Read more …

This son’t make the WHO happy.

WHO Adviser: Wuhan Lab Probe Was Conducted By ‘Chinese Authorities’ (SAC)

World Health Organization adviser Jamie Metzl revealed that the WHO’s investigation into the Wuhan Institute of Virology was conducted “by Chinese autorities,” during an interview Wednesday night on Fox News’ “The Ingraham Angle.” The WHO announced earlier this week that the investigation had ended because investigators had found it a “very unlikely” source of the COVID-19 virus. It has been alleged that the virus may have leaked from the lab. Such accidents, however, were dismissed by the WHO as “extremely rare.” It is the global organization’s belief that the virus was first transmitted from animal to human. “Well, the investigation itself was very short. It was two weeks of quarantine and two weeks of meetings, but the actual investigation was done by Chinese authorities.

And so, the W.H.O. investigators were basically receiving reports from the Chinese officials,” Metzl told Ingraham. “And as I see it, the big failure is that they outlined four possible ways that COVID could have begun. One was direct bat to human. Second, bat through an animal intermediate host. Third, through shipping or some kind of frozen food from somewhere else. And four, the accidental lab leak. As you know, Laura, for more than a year, I’ve been one of the leading advocates saying we have to look very, very seriously at option four.”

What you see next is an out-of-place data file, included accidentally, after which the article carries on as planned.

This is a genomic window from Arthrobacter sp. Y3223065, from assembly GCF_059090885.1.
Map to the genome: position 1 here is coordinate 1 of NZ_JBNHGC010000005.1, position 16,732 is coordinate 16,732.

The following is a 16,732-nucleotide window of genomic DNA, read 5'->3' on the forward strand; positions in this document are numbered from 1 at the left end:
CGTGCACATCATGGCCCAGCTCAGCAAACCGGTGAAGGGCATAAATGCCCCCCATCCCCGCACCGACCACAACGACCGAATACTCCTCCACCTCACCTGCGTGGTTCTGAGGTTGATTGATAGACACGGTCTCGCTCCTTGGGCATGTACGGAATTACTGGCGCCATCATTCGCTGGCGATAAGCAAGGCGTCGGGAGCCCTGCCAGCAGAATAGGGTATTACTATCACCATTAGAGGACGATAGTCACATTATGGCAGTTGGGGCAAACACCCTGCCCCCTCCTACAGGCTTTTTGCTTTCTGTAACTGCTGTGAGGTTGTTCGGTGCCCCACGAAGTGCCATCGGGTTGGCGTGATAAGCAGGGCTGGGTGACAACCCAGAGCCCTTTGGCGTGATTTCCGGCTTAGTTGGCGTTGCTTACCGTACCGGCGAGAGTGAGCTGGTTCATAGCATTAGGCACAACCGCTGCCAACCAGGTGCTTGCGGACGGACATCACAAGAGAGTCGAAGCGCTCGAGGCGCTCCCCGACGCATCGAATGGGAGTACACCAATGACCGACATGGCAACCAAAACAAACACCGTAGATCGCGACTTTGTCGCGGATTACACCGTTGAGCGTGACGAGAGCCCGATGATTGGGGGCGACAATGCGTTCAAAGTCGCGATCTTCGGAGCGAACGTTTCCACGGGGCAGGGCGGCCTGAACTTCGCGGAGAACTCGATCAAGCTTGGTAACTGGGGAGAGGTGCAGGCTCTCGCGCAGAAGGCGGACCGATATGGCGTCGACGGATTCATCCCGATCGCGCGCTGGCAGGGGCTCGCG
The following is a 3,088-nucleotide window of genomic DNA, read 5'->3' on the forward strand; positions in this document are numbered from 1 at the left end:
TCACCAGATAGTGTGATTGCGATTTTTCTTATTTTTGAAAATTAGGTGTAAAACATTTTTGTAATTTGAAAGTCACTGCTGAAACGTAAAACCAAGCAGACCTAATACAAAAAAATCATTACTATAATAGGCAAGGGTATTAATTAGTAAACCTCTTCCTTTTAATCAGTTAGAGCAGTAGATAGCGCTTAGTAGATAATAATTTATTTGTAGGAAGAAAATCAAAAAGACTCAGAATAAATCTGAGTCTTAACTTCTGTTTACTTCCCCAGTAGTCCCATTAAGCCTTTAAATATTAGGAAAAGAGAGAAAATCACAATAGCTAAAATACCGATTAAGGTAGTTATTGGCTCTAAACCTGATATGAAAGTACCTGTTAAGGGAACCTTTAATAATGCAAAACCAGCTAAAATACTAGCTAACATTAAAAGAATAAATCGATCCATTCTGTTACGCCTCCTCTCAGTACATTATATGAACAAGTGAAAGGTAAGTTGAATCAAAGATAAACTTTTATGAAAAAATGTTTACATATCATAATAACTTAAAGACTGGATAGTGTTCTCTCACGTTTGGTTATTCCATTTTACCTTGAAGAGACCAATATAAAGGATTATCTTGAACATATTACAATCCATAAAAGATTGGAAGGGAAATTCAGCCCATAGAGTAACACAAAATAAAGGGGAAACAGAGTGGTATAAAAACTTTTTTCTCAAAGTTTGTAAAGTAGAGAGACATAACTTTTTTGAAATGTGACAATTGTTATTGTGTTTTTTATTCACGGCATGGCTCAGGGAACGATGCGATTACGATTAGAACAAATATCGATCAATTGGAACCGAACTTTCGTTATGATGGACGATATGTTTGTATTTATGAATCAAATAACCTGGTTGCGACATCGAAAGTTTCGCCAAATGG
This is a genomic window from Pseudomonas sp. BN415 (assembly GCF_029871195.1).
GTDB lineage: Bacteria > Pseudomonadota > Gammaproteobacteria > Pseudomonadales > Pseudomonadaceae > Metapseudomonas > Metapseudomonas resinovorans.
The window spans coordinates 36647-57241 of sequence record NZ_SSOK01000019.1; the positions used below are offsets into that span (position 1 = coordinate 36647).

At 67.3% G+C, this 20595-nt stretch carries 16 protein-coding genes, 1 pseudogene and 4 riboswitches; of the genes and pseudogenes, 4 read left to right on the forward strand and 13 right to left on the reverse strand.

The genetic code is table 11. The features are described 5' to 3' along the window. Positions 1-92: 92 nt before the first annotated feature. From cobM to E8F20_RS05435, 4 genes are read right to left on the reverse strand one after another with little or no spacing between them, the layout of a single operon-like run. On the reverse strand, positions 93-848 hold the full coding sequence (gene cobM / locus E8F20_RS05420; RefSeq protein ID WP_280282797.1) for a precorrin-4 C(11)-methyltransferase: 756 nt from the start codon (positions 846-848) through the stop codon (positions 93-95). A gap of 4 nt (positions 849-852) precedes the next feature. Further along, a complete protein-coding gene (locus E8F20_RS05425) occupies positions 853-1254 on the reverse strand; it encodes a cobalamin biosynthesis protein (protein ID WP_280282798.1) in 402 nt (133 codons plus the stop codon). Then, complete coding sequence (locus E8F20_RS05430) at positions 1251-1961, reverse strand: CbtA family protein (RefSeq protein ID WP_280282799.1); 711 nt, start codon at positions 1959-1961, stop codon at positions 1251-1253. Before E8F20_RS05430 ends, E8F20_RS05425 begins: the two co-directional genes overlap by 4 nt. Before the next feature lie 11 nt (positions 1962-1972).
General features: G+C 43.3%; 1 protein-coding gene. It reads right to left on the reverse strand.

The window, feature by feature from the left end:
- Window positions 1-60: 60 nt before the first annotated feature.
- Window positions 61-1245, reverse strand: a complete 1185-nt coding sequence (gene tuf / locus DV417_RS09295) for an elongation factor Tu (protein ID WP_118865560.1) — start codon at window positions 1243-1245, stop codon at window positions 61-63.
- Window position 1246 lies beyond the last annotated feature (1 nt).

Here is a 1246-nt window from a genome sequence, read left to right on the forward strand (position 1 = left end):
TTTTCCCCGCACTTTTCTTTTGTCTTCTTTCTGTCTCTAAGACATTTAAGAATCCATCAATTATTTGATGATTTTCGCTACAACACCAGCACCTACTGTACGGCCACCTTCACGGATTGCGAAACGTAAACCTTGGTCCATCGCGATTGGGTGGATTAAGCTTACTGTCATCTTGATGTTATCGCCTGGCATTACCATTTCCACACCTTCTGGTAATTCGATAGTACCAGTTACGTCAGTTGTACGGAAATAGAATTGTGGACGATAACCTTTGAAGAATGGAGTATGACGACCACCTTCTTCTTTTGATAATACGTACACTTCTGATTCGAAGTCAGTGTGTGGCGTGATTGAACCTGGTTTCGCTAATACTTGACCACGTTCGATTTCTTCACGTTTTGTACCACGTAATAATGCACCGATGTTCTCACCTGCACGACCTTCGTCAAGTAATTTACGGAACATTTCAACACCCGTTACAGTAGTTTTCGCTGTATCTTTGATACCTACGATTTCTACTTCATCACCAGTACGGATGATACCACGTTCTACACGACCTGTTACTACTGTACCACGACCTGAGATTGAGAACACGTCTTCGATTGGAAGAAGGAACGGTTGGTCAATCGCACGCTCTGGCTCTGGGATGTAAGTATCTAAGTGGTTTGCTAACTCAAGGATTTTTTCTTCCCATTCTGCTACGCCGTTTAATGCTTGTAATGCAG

“But rather than saying, alright, let’s look more deeply at all of those possibilities, the W.H.O. investigators said we should look at the first three, but not at the accidental lab leak,” Metzl said. “And I’m just miffed that this has happened and I think it’s really terrible.” The U.S. State Department in January detailed that the Wuhan Institute of Virology was conducting dangerous research on coronaviruses and couldn’t be ruled out completely as a possible source of the virus outbreak. In fact, the report mentioned that in the fall of 2019, researchers at the lab became sick and exhibited COVID-19-like symptoms. Further, the State Department said the lab was being operated by the Chinese military.